On 20 May 2017, BirdLife International released the publication European birds of conservation concern: populations, trends and national responsibilities.
This publication summarises the conservation status of 541 wild bird species in 50 European countries and territories (based on the 2016 IUCN Global Red List and taxonomic update), and aims to help national governments to easily identify the species that are in urgent need of attention and protection.
In 1994, the first comprehensive assessment of the conservation status of all wild bird species in Europe found that 38% were in an unfavorable condition – these species were termed Species of European Conservation Concern (SPECs). A decade later the second assessment revealed that the situation had worsened, with 43% of species qualifying as SPECs. The third assessment has just been submitted for publication in the peer-reviewed literature, so the results are not yet available (although, unsurprisingly, they are broadly similar to the first two). Nevertheless the most recent update of the European Red List of Birds indicates that 70 European bird species as classified as of global conservation concern, compared to 40 species in 2004.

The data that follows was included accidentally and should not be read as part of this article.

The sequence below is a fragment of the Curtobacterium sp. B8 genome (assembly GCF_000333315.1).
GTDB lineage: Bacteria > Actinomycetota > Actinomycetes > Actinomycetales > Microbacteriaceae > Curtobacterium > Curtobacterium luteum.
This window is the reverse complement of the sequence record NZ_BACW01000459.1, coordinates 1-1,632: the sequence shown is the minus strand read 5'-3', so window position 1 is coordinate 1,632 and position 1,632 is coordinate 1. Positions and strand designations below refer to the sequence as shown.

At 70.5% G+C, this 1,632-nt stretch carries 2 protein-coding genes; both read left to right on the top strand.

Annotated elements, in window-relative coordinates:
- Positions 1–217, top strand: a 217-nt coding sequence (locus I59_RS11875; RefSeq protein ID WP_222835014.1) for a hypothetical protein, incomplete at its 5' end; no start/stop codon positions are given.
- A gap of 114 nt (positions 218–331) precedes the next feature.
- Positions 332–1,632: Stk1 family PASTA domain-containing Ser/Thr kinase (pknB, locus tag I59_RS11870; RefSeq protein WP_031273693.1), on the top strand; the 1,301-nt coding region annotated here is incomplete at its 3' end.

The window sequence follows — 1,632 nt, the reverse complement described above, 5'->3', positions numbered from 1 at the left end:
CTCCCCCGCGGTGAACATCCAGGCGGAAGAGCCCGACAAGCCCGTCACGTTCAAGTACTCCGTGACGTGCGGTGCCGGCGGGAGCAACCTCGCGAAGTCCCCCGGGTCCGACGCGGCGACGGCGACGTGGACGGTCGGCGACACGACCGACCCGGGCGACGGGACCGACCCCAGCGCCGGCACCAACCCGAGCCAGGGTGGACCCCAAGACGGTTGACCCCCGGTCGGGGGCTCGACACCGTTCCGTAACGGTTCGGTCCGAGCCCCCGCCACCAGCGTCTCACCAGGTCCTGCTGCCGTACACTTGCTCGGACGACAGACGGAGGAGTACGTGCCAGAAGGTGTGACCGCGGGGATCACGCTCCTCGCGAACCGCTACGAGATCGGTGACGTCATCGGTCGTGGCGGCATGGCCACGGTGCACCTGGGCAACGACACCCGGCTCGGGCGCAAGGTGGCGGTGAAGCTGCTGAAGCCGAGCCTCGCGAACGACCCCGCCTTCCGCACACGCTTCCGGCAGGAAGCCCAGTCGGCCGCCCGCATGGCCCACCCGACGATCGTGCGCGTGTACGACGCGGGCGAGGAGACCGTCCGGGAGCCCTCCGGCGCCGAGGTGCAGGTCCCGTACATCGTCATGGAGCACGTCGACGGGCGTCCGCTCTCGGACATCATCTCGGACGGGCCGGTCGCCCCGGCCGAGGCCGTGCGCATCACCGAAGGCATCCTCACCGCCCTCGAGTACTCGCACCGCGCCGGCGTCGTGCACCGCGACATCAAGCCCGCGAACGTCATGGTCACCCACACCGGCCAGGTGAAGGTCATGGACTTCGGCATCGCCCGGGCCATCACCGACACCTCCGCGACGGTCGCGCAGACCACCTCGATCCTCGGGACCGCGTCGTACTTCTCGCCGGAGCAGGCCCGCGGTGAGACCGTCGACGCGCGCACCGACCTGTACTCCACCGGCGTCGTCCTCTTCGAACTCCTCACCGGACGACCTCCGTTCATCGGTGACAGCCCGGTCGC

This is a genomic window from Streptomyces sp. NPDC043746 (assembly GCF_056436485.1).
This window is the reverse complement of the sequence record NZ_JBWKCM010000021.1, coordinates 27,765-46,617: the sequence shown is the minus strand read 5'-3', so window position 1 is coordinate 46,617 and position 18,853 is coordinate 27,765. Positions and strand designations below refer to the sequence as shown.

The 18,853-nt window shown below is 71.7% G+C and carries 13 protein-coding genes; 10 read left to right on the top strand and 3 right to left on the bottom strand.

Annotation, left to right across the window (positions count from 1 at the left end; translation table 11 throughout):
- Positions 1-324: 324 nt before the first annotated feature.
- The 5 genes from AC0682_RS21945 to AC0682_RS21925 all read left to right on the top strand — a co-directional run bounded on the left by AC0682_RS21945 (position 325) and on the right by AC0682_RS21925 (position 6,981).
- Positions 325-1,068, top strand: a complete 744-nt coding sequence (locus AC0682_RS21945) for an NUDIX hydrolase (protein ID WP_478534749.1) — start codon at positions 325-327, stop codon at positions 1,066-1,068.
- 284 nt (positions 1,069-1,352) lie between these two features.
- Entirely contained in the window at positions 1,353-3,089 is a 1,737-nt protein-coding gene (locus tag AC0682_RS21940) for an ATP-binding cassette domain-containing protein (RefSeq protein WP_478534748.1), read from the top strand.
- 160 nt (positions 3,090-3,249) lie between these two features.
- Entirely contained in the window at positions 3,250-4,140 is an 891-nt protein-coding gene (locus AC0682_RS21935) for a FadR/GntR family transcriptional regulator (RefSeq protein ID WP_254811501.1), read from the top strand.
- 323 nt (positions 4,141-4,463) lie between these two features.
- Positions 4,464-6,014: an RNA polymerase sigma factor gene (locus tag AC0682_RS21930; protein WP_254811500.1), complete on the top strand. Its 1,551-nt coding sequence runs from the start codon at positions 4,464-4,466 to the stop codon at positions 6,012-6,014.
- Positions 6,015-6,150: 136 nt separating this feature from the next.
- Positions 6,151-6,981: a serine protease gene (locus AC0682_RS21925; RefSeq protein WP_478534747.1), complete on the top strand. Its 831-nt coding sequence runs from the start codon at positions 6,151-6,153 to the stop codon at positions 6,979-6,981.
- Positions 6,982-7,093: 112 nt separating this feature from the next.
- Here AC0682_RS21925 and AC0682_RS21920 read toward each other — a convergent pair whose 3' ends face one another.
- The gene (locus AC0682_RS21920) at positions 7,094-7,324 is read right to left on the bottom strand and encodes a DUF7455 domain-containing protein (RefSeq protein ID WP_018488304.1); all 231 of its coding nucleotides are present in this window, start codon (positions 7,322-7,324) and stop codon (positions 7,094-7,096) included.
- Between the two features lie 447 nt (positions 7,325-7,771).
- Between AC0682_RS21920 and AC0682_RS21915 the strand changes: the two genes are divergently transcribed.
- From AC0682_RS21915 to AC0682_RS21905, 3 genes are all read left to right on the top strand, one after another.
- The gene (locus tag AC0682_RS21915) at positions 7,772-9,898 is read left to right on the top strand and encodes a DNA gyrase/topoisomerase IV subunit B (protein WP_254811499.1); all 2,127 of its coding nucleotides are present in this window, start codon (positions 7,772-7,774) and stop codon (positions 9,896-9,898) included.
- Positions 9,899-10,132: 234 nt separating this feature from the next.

The publication is available online in pdf
Iván Ramírez, Head of Conservation at Birdlife Europe & Central Asia said:“The European birds of conservation concern publication and the Natura 2000 day serve both as a celebration of the successful conservation measures implemented to protect species and sites, and as a call for Member States to keep up the good work and invest wisely in biodiversity”.
Anna Staneva, Species Conservation Officer at Birdlife International said:“This publication aims to provide clear information to help every European country and territory identify which Species of European Conservation Concern (SPECs) it holds, and thereby contribute to identifying the species that it has a high national responsibility for conserving. By presenting the data by country, and highlighting which species are of global and European conservation concern, we hope that more governments will acknowledge their responsibilities for particular species and take them into account when deciding how to allocate resources for nature conservation”.
Claudio Celada, Nature Conservation Director, LIPU (BirdLife Italy) said:“This publication sets clear species conservation priorities for each country in Europe. The key message is that we need to protect bird species across their entire range distribution. But at the same time, some pressing national priorities emerge – for example, five globally threatened species are still hunted in Italy, including the Rock Partridge. This is particularly alarming since Italy hosts 26% of the European breeding population.”